Songwriters urge artists to stop asking for loans and release songs they haven’t written

A group of songwriters formed a group called Pact and published an open letter asking the recording artists to stop asking for songwriting credits and stop releasing songs that the artist didn’t write, reports Variety. The list of signatories so far includes songwriters Emily Warren, Tobias Jesso Jr., Tayla Parx, Justin Tranter, Toss Golan, Amy Allen, Lennon Stella, Shae Jacobs, Sam Harris, Deza and Joel Little. Many of these songwriters have written hits with big stars.

“This group of songwriters will not pay any publication or songwriting credit to anyone who has not created or altered the lyrics or melody, or otherwise contributed to the composition, without an appropriately equal / meaningful exchange for all of the songwriters,” the group promised .

Alongside an explanation of the pay gap when streaming on Spotify, a statement posted on Instagram explains how publishing is the single main source of income for songwriters compared to the many potential sources of income for recording artists (including touring, merch, brand partnerships, and more).

This disclosure requirement can often arise because of the artist and / or his representative abusing leverage, employing bullying tactics and threats, and falling victim to writers who may choose to give up some of their fortune rather than completely losing the opportunity to lose. Over time, this practice of artists publishing publications has normalized. and until now there has been no real unity within the songwriting community to fight back.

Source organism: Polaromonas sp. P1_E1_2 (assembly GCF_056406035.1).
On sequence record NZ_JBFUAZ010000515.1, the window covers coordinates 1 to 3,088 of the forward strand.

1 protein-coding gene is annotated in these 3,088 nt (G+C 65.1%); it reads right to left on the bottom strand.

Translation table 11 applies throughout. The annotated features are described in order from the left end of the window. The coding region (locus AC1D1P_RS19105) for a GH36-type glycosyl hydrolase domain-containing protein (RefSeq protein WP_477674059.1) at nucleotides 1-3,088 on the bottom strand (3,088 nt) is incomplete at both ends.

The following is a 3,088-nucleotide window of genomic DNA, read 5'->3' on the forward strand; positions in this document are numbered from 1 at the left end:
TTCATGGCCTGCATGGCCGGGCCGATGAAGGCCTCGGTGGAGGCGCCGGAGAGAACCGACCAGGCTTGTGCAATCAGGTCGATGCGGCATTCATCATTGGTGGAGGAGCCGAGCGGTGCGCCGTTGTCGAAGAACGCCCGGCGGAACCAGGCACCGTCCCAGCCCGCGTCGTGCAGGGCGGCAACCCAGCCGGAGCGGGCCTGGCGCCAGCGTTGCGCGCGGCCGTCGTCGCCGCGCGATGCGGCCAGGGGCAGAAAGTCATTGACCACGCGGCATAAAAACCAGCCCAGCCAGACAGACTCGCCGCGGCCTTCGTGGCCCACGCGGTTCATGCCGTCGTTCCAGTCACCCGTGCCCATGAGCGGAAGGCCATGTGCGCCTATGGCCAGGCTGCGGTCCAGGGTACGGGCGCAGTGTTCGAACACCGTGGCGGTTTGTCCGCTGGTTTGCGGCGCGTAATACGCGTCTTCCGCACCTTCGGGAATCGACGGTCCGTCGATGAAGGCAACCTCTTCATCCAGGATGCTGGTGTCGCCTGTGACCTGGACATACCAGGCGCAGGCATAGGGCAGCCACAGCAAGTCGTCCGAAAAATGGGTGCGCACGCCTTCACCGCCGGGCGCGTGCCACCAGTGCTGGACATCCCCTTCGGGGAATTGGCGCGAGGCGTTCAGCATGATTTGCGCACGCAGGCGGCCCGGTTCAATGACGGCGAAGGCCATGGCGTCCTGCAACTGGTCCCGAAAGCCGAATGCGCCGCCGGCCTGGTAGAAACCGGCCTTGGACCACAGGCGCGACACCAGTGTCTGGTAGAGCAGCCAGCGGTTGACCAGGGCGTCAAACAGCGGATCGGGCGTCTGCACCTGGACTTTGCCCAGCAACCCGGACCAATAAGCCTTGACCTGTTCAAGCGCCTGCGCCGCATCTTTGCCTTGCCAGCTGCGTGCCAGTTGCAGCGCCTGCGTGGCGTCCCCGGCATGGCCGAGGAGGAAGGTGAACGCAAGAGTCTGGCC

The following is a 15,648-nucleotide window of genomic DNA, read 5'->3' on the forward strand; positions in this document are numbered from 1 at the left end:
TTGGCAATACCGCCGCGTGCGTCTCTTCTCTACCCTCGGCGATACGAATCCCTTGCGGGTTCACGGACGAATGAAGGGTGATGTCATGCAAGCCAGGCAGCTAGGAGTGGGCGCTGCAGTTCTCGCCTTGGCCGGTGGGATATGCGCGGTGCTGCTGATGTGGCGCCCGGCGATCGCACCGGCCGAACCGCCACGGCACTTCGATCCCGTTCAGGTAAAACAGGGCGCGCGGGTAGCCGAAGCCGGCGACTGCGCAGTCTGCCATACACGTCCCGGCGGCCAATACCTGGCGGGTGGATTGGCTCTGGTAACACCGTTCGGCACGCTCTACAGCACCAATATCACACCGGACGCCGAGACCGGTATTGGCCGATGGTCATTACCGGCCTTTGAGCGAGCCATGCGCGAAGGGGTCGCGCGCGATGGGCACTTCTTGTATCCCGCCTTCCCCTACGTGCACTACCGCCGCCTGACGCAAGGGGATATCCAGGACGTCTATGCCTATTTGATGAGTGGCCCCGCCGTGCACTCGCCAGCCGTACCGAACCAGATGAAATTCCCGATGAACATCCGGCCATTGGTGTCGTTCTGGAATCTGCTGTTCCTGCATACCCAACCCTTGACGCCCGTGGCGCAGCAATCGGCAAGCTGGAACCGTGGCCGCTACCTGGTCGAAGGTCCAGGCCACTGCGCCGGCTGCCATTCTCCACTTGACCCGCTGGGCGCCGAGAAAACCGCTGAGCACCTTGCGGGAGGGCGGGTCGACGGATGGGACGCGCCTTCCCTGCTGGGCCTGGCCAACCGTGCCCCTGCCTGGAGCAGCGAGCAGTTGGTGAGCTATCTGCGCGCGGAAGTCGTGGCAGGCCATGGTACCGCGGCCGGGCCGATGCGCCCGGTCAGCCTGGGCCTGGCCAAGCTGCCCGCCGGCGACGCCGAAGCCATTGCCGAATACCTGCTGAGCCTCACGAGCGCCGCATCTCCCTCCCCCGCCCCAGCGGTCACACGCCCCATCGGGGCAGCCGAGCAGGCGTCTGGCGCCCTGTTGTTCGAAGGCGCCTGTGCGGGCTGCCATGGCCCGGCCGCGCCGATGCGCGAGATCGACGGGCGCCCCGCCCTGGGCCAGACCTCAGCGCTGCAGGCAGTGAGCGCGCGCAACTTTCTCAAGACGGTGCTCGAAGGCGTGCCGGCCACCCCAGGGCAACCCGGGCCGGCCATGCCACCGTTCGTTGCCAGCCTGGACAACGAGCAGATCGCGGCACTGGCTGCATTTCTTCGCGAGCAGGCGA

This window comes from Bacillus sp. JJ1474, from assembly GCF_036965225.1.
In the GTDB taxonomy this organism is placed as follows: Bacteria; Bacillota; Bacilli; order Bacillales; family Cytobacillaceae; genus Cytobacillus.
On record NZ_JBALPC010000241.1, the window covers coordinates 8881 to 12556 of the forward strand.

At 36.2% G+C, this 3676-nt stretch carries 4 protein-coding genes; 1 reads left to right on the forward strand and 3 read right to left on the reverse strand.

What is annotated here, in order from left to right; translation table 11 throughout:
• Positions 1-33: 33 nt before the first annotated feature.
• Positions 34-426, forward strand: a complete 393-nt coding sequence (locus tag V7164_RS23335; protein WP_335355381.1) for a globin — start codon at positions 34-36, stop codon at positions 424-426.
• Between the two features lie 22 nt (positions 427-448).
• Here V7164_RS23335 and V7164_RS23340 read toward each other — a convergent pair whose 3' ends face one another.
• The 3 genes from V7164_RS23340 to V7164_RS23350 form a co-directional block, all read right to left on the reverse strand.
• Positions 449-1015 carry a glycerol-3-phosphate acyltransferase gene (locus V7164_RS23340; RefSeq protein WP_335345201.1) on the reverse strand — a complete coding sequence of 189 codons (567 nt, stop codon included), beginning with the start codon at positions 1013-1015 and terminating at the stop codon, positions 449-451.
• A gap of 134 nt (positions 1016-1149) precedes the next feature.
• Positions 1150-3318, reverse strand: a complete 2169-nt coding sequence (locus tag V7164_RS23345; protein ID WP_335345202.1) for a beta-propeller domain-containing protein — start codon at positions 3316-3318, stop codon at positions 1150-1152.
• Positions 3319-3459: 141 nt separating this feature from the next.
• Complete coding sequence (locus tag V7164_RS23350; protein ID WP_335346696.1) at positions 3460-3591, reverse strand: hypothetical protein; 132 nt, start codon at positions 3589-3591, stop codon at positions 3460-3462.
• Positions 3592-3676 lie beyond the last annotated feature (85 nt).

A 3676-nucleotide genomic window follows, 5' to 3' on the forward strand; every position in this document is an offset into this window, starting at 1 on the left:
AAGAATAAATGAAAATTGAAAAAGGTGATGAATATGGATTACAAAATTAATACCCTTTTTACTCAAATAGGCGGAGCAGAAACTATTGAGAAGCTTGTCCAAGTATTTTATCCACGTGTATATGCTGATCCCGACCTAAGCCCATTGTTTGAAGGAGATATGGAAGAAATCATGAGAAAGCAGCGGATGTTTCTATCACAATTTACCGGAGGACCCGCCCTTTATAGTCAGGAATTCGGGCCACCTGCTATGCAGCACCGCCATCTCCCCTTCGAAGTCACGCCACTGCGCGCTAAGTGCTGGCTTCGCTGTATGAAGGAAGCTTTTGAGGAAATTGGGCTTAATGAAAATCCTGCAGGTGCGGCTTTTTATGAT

“The tremendous practice of a recording artist of asking, pressuring, or even forcing a songwriter to give up the songwriting credit and a percentage of the income of a song when he was not involved in the writing of that song, unfortunately, was decades as usual.” said songwriters from North America in a statement. “But in the digital age, where artists and labels already generate most of the income from streaming, the demand for a piece of our work comes to our knees when we’re already down, and it’s just greedy and cruel. SONA’s working songwriters and composers support The Pact and will support any songwriter who stands up and speaks out against this unfair practice. “

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